Preliminary evaluation of an osteochondral autograft, a prosthetic implant, and a biphasic absorbable implant for osteochondral reconstruction in a sheep model

Olive M, Boyer C, Lesoeur J, Thorin C, Weiss P, Fusellier M, Gauthier O
Vet Surg. 2020 Jan 9. doi: 10.1111/vsu.13373.

OBJECTIVE: To determine the ability of three implants to enhance the healing of osteochondral defects: (1) a biphasic construct composed of calcium phosphate (CaP) and chitosan/cellulosic polymer, (2) a titanium-polyurethane implant, and (3) an osteochondral autograft.

STUDY DESIGN: Experimental study.

ANIMALS: Ten adult female sheep.

METHODS: In five sheep, an 8-mm diameter osteochondral defect was created on the medial femoral condyle of a stifle and filled with a synthetic titanium-polyurethane implant. In five sheep, a similar defect was filled with an osteochondral autograft, and the donor site was filled with a biphasic construct combining CaP granules and a chitosan/cellulosic polymer. Sheep were monitored daily for lameness. Stifle radiographs and MRI were evaluated at 20 weeks, prior to animals being humanely killed. Surgical sites were evaluated with histology, microcomputed tomography, and scanning electron microscopy.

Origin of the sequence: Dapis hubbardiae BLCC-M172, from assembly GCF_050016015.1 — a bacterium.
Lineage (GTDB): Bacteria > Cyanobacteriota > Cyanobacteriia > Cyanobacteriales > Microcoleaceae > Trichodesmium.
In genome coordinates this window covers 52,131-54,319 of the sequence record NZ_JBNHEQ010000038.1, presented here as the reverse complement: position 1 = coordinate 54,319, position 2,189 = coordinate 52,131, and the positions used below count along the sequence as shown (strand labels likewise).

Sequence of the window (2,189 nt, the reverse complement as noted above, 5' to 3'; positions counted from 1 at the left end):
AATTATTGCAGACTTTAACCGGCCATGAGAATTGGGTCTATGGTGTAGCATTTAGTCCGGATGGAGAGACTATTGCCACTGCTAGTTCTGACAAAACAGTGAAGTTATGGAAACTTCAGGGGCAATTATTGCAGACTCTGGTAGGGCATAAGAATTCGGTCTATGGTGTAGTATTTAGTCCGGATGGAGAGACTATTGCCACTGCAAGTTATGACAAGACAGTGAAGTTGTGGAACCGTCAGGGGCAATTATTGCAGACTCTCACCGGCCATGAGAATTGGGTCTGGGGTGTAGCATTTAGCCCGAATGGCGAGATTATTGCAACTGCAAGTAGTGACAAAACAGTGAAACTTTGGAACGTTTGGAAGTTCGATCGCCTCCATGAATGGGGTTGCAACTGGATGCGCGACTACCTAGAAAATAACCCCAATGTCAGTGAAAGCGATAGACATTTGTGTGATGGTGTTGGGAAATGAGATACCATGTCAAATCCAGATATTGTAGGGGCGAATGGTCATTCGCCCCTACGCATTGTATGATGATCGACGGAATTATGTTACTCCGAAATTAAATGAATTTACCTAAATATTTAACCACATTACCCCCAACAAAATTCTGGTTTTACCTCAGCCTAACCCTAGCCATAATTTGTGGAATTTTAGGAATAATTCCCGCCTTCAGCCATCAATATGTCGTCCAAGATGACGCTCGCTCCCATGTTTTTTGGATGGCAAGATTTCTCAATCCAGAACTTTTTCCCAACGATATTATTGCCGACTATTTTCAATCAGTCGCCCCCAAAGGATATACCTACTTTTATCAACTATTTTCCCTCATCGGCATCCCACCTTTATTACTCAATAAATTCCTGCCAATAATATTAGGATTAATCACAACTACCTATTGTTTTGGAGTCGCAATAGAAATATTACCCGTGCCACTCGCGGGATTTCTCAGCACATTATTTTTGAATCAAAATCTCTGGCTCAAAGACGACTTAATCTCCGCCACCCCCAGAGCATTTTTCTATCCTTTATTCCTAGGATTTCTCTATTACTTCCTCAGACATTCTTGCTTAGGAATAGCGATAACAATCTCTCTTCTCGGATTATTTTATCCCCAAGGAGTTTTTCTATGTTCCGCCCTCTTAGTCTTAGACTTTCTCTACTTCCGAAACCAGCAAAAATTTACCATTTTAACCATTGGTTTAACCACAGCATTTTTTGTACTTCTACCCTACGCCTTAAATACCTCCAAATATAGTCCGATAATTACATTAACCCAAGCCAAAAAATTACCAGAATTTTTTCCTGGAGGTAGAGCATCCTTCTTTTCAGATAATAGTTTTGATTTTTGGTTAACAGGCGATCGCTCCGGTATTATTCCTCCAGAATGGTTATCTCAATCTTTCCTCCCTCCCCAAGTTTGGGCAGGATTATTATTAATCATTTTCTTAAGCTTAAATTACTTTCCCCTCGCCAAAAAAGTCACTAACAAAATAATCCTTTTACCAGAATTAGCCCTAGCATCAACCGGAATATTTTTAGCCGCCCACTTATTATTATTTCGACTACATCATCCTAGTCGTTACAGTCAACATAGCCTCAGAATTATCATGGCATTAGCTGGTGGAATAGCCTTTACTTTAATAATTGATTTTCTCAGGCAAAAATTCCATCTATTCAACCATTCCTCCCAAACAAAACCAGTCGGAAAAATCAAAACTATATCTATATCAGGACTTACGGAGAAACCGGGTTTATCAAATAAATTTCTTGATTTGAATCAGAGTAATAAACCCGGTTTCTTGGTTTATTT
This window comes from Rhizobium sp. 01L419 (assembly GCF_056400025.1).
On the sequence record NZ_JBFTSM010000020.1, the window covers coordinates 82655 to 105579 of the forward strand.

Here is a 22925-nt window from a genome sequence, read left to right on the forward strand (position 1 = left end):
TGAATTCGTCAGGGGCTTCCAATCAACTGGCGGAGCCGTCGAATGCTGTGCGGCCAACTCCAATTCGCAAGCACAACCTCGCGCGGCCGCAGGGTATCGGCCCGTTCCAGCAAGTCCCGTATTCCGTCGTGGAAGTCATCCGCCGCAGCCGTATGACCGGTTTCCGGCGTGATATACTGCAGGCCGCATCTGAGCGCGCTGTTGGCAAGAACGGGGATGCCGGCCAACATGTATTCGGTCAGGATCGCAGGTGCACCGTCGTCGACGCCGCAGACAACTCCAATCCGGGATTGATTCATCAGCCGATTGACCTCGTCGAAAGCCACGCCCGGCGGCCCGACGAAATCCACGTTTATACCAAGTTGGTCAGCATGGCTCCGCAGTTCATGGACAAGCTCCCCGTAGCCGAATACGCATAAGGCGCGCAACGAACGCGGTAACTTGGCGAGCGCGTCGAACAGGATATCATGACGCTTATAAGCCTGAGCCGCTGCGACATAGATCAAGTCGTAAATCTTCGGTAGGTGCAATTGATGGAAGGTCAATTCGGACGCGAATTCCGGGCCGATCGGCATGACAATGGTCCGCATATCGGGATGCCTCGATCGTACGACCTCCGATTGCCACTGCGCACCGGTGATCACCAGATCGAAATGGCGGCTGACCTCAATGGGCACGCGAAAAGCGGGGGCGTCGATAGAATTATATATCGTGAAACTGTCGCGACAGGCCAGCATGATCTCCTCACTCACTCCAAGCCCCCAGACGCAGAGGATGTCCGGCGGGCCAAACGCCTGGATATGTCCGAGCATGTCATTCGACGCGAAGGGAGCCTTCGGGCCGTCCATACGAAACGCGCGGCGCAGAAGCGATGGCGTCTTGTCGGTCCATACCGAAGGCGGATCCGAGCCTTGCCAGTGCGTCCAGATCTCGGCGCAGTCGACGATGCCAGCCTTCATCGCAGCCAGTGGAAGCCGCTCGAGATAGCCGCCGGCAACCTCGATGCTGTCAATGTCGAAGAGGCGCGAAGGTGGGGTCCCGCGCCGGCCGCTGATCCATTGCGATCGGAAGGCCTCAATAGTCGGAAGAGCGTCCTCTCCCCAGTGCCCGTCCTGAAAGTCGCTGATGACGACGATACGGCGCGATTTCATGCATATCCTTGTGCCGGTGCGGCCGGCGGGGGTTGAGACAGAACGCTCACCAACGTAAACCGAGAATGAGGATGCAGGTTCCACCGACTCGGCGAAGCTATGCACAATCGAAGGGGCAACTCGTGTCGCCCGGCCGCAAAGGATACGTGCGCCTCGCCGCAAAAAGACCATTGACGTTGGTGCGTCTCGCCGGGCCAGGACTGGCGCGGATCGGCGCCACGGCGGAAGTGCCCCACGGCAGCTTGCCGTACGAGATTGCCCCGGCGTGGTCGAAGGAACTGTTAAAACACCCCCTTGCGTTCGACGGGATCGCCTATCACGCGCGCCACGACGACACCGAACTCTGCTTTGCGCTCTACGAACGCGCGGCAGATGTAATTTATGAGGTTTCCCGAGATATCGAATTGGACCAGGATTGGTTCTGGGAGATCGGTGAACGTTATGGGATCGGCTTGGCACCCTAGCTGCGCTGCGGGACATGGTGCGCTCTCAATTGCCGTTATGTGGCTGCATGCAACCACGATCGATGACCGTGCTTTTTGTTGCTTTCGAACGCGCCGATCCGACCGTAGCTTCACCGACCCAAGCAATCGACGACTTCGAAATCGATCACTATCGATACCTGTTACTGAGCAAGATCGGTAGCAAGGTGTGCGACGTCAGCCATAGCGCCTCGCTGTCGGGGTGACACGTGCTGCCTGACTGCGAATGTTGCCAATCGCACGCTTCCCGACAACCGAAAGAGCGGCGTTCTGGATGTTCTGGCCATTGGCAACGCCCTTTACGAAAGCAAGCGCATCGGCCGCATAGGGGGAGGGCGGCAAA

RESULTS: Clinical outcomes were satisfactory regardless of the tested biomaterials. All implants appeared in place on imaging studies. Osteointegration of prosthetic implants varied between sites, with limited ingrowth of new bone into the titanium structure. Autografts and biphasic constructs were consistently well integrated in subchondral bone. All autografts except one contained a cartilage surface, and all biphasic constructs except one partially restored hyaline cartilage surface.

CONCLUSION: Biphasic constructs supported hyaline cartilage and subchondral bone regeneration, although restoration of the articular cartilage was incomplete.

CLINICAL IMPACT: Biphasic constructs may provide an alternative treatment for osteochondral defects, offering a less invasive approach compared with autologous grafts and eliminating the requirement for a prosthetic implant.

Small animal: